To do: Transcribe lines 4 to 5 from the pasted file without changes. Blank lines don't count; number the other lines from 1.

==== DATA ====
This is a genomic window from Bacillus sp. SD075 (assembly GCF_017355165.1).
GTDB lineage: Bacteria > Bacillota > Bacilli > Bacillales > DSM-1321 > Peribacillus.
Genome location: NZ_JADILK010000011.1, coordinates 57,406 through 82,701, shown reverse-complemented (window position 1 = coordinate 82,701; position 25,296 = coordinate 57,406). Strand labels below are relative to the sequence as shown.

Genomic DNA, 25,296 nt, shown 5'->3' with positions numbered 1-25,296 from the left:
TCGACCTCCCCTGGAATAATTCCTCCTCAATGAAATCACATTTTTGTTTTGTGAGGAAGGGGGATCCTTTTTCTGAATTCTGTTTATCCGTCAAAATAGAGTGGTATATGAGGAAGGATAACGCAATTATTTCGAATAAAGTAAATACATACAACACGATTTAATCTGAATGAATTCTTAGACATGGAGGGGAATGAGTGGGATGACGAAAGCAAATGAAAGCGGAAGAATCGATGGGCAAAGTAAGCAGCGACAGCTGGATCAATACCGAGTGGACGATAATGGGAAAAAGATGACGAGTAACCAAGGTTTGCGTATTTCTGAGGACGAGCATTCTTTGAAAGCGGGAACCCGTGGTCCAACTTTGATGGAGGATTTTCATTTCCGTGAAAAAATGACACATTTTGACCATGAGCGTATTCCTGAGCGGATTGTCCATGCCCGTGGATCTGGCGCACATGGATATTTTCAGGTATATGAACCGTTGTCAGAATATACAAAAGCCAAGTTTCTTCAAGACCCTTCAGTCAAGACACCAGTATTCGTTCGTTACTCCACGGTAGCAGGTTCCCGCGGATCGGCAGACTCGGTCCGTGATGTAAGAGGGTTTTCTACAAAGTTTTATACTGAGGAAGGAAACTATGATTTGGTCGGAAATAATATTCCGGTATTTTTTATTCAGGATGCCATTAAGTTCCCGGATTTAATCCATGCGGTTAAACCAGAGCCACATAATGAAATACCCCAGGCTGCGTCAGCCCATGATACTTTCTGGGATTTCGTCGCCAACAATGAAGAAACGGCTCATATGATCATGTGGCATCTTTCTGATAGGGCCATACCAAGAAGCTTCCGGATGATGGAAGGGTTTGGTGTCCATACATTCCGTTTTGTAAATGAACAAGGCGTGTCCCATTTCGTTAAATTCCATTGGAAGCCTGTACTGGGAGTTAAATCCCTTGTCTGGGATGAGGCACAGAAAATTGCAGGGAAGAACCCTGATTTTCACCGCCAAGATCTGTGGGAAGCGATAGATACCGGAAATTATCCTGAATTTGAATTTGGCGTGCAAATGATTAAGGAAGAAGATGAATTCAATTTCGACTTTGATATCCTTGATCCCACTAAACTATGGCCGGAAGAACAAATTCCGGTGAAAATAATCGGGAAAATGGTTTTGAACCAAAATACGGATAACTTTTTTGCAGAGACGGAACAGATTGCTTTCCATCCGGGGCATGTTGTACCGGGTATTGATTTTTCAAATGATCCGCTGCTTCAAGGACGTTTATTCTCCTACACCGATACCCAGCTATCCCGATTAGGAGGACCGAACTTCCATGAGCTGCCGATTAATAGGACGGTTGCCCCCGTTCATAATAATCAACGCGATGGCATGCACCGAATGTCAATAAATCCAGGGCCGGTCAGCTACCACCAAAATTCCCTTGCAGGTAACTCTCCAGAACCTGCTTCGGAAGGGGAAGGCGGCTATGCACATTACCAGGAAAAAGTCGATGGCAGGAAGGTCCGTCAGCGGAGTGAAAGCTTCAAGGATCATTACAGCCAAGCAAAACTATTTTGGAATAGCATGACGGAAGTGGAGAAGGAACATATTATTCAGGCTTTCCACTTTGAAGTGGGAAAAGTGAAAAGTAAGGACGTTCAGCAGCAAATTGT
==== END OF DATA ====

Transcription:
Genomic DNA, 25,296 nt, shown 5'->3' with positions numbered 1-25,296 from the left:
TCGACCTCCCCTGGAATAATTCCTCCTCAATGAAATCACATTTTTGTTTTGTGAGGAAGGGGGATCCTTTTTCTGAATTCTGTTTATCCGTCAAAATAGAGTGGTATATGAGGAAGGATAACGCAATTATTTCGAATAAAGTAAATACATACAACACGATTTAATCTGAATGAATTCTTAGACATGGAGGGGAATGAGTGGGATGACGAAAGCAAATGAAAGCGGAAGAATCGATGGGCAAAGTAAGCAGCGACAGCTGGATCAATACCGAGTGGACGATAATGGGAAAAAGATGACGAGTAACCAAGGTTTGCGTATTTCTGAGGACGAGCATTCTTTGAAAGCGGGAACCCGTGGTCCAACTTTGATGGAGGATTTTCATTTCCGTGAAAAAATGACACATTTTGACCATGAGCGTATTCCTGAGCGGATTGTCCATGCCCGTGGATCTGGCGCACATGGATATTTTCAGGTATATGAACCGTTGTCAGAATATACAAAAGCCAAGTTTCTTCAAGACCCTTCAGTCAAGACACCAGTATTCGTTCGTTACTCCACGGTAGCAGGTTCCCGCGGATCGGCAGACTCGGTCCGTGATGTAAGAGGGTTTTCTACAAAGTTTTATACTGAGGAAGGAAACTATGATTTGGTCGGAAATAATATTCCGGTATTTTTTATTCAGGATGCCATTAAGTTCCCGGATTTAATCCATGCGGTTAAACCAGAGCCACATAATGAAATACCCCAGGCTGCGTCAGCCCATGATACTTTCTGGGATTTCGTCGCCAACAATGAAGAAACGGCTCATATGATCATGTGGCATCTTTCTGATAGGGCCATACCAAGAAGCTTCCGGATGATGGAAGGGTTTGGTGTCCATACATTCCGTTTTGTAAATGAACAAGGCGTGTCCCATTTCGTTAAATTCCATTGGAAGCCTGTACTGGGAGTTAAATCCCTTGTCTGGGATGAGGCACAGAAAATTGCAGGGAAGAACCCTGATTTTCACCGCCAAGATCTGTGGGAAGCGATAGATACCGGAAATTATCCTGAATTTGAATTTGGCGTGCAAATGATTAAGGAAGAAGATGAATTCAATTTCGACTTTGATATCCTTGATCCCACTAAACTATGGCCGGAAGAACAAATTCCGGTGAAAATAATCGGGAAAATGGTTTTGAACCAAAATACGGATAACTTTTTTGCAGAGACGGAACAGATTGCTTTCCATCCGGGGCATGTTGTACCGGGTATTGATTTTTCAAATGATCCGCTGCTTCAAGGACGTTTATTCTCCTACACCGATACCCAGCTATCCCGATTAGGAGGACCGAACTTCCATGAGCTGCCGATTAATAGGACGGTTGCCCCCGTTCATAATAATCAACGCGATGGCATGCACCGAATGTCAATAAATCCAGGGCCGGTCAGCTACCACCAAAATTCCCTTGCAGGTAACTCTCCAGAACCTGCTTCGGAAGGGGAAGGCGGCTATGCACATTACCAGGAAAAAGTCGATGGCAGGAAGGTCCGTCAGCGGAGTGAAAGCTTCAAGGATCATTACAGCCAAGCAAAACTATTTTGGAATAGCATGACGGAAGTGGAGAAGGAACATATTATTCAGGCTTTCCACTTTGAAGTGGGAAAAGTGAAAAGTAAGGACGTTCAGCAGCAAATTGT